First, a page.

Smartphones may be changing the shape of our eyes, claims ophthalmologist Andrew Bastawrous in an intriguing new article for Wired U.K., marking 10 years since the launch of the iPhone.
Bastawrous says that smartphones may be linked to the phenomenon of more people becoming shortsighted than they were a decade ago, caused by the growth of their eyeball. The results can include glaucoma retinal detachment and another retinal problems. And sadly there’s no app for that!
“The growth of the eye tends to slow down in your late teens and stop,” Bastawrous is quoted as saying…
“But what’s happening in these population is that it isn’t stopping. It seems to continue, and it’s being seen all over the world but much more so in Asia. In some countries such as Singapore, more than 90 per cent of school children are leaving school myopic. This is having a huge shift in eye care. The next big thing for us is going to be myopia. The initial theory for this is that people are doing more near-plane reading activity with smartphones which is encouraging the eye to become myopic to meet that environmental need. There’s also evidence that suggests this is happening too quickly for it to be purely an environmental or genetic response. More recent data suggests a more important factor has been that we spend less time outdoors than we used to.”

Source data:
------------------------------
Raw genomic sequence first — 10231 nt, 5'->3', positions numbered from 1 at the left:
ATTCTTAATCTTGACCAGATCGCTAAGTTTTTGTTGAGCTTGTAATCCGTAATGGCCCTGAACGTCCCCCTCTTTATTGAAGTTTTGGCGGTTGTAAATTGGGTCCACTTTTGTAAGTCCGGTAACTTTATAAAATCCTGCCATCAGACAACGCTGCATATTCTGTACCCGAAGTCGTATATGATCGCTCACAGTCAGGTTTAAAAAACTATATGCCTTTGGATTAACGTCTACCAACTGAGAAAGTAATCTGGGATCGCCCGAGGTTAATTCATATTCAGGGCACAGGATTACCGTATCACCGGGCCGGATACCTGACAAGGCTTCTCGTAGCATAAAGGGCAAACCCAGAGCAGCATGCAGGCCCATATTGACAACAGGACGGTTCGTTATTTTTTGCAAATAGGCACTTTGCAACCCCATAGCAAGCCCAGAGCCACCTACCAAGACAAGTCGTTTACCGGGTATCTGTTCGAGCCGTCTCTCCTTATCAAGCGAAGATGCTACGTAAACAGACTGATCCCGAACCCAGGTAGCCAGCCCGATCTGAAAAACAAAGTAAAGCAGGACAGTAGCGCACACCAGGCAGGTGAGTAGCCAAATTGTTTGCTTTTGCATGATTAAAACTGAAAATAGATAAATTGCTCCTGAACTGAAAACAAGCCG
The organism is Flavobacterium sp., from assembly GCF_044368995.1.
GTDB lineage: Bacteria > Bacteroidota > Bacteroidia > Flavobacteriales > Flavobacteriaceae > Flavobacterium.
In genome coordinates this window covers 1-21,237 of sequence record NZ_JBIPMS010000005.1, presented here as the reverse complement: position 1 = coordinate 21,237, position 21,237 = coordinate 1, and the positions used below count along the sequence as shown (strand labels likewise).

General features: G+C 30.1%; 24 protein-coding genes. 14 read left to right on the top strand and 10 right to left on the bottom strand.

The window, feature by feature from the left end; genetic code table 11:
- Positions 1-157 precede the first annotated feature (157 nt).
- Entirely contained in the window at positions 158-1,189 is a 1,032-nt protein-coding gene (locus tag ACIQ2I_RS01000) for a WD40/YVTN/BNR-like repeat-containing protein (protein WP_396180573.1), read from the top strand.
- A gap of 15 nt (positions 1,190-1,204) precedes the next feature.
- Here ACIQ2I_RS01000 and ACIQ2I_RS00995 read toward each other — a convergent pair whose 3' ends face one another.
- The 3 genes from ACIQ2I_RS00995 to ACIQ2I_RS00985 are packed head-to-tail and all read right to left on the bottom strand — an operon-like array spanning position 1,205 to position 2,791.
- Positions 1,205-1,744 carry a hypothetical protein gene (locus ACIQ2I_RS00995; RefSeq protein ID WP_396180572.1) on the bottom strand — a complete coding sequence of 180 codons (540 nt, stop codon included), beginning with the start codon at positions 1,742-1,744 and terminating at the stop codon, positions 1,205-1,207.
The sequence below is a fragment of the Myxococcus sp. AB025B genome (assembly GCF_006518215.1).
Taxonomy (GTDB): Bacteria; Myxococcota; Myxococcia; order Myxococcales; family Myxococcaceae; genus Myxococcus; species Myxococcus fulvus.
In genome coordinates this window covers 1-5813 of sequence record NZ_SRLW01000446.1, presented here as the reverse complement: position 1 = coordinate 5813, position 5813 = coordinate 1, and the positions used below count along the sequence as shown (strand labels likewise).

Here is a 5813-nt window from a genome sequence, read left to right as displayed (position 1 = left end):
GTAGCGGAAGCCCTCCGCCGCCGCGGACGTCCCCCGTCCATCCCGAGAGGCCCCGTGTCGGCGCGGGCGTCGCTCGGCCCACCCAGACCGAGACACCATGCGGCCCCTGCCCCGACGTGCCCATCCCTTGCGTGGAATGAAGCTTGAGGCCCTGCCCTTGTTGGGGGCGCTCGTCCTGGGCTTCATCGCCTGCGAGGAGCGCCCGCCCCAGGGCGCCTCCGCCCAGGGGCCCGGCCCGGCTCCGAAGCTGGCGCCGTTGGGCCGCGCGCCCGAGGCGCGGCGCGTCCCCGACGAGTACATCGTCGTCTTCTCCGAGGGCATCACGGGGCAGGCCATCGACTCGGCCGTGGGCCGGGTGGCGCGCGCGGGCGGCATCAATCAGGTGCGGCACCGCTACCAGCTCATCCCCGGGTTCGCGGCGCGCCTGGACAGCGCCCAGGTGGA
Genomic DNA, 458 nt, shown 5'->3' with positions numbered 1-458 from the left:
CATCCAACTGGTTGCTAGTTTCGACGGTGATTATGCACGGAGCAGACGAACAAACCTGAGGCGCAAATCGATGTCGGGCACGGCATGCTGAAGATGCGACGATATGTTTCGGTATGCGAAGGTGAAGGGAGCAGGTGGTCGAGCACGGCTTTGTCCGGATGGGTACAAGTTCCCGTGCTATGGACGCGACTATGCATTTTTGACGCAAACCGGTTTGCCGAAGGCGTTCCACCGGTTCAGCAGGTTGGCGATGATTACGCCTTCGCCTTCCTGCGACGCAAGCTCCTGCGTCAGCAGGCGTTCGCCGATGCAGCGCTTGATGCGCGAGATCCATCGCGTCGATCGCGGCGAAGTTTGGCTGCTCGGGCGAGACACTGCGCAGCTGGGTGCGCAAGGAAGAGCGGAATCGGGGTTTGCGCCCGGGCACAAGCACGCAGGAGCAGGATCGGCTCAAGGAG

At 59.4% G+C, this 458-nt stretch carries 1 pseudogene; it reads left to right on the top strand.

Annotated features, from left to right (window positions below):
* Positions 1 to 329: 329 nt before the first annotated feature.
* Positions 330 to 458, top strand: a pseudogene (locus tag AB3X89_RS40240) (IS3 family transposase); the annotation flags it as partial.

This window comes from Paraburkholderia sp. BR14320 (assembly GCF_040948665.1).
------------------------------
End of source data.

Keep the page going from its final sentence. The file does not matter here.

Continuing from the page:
The result of kids spending more time indoors with screens is that they spend less time outdoors looking long distances. He also suggests that the rise of devices like the iPhone can result in looking people in the eye less often, which can also have a detrimental impact on our empathy and social wellbeing.
While just one part of the bigger picture with connected mobile devices (as Bastawrous himself acknowledges), it’s certainly an intriguing — albeit alarming — notion that’s not going to be made any better by us looking at the world via augmented reality.
Hey, it’s just another piece of evidence supporting why Steve Jobs was right to limit the time his kids spent with their iPhones and iPads!
The whole Wired U.K. piece can be read here.